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Falsely Increased Bispectral Index During Endoscopic Shoulder Surgery Attributed to Interferences with the Endoscopic Shaver Device

Hemmerling, Thomas M., MD, DEAA; Migneault, Brigitte, MD

doi: 10.1097/00000539-200212000-00038
TECHNOLOGY, COMPUTING, AND SIMULATION: Case Report
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Department of Anesthesiology, Centre Hospitalier de l’Université de Montréal (CHUM), Hôtel-Dieu, Université de Montréal, Montréal, Québec, Canada

August 13, 2002.

Address correspondence and reprint requests to Thomas M. Hemmerling, MD, DEAA, Centre Hospitalier de l’Université de Montréal (CHUM), Hôtel-Dieu, Département d’Anesthésiologie, 3840, rue Saint-Urbain, Montréal, Québec, Canada. Address e-mail to thomashemmerling@hotmail.com.

The A-2000™ Bispectral Index™ (BIS™) monitoring system (Aspect Medical Systems, Natick, MA) is the only commercial system available for monitoring depth of anesthesia. The important new features of this system consist of a bar reading indicating signal quality and a bar reading indicating electromyelogram (EMG) activity. Poor signal quality combined with increased EMG activity should alert the anesthesiologist to interpret BIS values with care because of possible artifact signal pollution.

We present a case of a patient undergoing endoscopic shoulder surgery whose depth of anesthesia was monitored using BIS. The BIS reading was falsely increased during activity of the endoscopic shaver despite optimal signal quality indication and no indication of EMG activity.

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Case History

A 54-year-old patient (ASA physical status I) underwent endoscopic arthroplasty of the right shoulder using general anesthesia. Because the patient was scheduled for day surgery, fast tracking of anesthesia was facilitated by using a BIS monitoring system (A-2000 Bispectral Index). Anesthesia was induced by using a continuous infusion of remifentanil 0.5 μg · kg−1 · min−1 for 2 min, followed by propofol 3 mg/kg; tracheal intubation was facilitated by rocuronium 0.6 mg/kg. After induction, the BIS sensor was applied to the forehead, the first BIS reading showing a value of 40. Anesthesia was maintained by using remifentanil 0.15 μg · kg−1 · min−1 and sevoflurane administered according to the BIS; the BIS target was 40–45, and positive pressure ventilation was set to maintain an end-tidal Petco2 of 30–40 mm Hg. The systolic/diastolic blood pressure was maintained at approximately 90–120 mm Hg/45–65 mm Hg, and heart rate at 45–55/min throughout surgery.

The first endoscopic shaver oscillations (Apex® Universal Drive System; Linvatec Company, Largo, FL) occurred 15 min after the start of surgery. The anesthesiologist noted a sudden increase of BIS from 40 to 62 with no change in heart rate or blood pressure. There was no sign on the BIS screen indicating poor signal quality—the signal quality column indicated optimal signal quality, the EMG column showed no sign of EMG activity, and there were no artifacts on the raw electroencephalogram (EEG) tracing. Alerted by prior experience with device interferences, we decided not to change the infusion rate of remifentanil or the dose of sevoflurane but to closely monitor the BIS. Throughout the 2-h surgery, the BIS increased suddenly (within 30 s) after the start of endoscopic shaver oscillations, remained at values around 60 and decreased equally abruptly within 30 s after the end of the use of the shaving device, thus creating a wave form pattern of BIS, during shaver activity levels around 60, without shaver levels around 40 reflecting the clinically estimated depth of anesthesia (Fig. 1). At the end of surgery, the trachea was immediately extubated at BIS levels of 90. There was no postoperative recall.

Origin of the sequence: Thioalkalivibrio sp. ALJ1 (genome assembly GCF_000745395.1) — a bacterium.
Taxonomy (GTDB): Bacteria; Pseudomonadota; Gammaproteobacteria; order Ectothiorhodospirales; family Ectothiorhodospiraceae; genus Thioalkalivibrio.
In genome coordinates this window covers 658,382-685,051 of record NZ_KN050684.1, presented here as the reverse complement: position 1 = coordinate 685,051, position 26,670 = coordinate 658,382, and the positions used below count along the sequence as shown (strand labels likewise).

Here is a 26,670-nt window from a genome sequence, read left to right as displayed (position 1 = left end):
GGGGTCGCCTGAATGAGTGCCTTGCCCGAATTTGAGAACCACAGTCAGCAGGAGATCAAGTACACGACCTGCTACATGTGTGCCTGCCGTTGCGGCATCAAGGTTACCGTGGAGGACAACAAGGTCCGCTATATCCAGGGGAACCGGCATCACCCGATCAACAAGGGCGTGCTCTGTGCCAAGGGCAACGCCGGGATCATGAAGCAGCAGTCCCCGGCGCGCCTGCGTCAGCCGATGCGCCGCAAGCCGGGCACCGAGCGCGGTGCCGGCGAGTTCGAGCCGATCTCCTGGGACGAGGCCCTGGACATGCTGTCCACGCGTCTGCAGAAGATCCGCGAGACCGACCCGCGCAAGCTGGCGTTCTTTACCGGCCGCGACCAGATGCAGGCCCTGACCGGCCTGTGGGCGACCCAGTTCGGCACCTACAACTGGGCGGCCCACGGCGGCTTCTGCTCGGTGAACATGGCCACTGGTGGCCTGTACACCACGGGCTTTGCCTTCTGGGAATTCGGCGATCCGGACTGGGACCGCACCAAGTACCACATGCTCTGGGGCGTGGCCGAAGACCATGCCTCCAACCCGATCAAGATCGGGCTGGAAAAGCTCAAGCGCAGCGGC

Figure 1

Figure 1

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Discussion

Interferences with electrical devices in the operating room are a common problem during the everyday use of the BIS monitor. Although interferences with electrocautery are very common and usually easily recognizable as artifacts—because of the A-2000 system indicating an artifact in the signal quality bar and raw EEG tracing—there are more subtle interferences with forced air warming therapy (1,2), which are not recognized as artifacts and cause falsely increased BIS values. We speculate that shaver-caused oscillations (up to 1500 rpm) at the shoulder joint are transmitted via bone contact to the forehead and temporal area bones. These oscillations could then cause minimal vibrations of the BIS sensor itself and cause falsely increased BIS values. It is obvious that the increasing use of BIS monitoring will lead to more reports of interferences with other medical devices. BIS values that do not correlate with clinical judgment of depth of anesthesia might well be caused by such interferences, even though the A-2000 monitoring system indicates optimal signal quality, no EMG activity, and no artifacts on the raw EEG trace.

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References

1. Guignard B, Chauvin M. Bispectral index increases and decreases are not always signs of inadequate anesthesia. Anesthesiology 2000; 92: 903.
2. Hemmerling TM, Fortier JD. Falsely increased BIS values in a series of patients undergoing cardiac surgery using forced-air-warming therapy of the head. Anesth Analg 2002; 95: 322–3.
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© 2002 International Anesthesia Research Society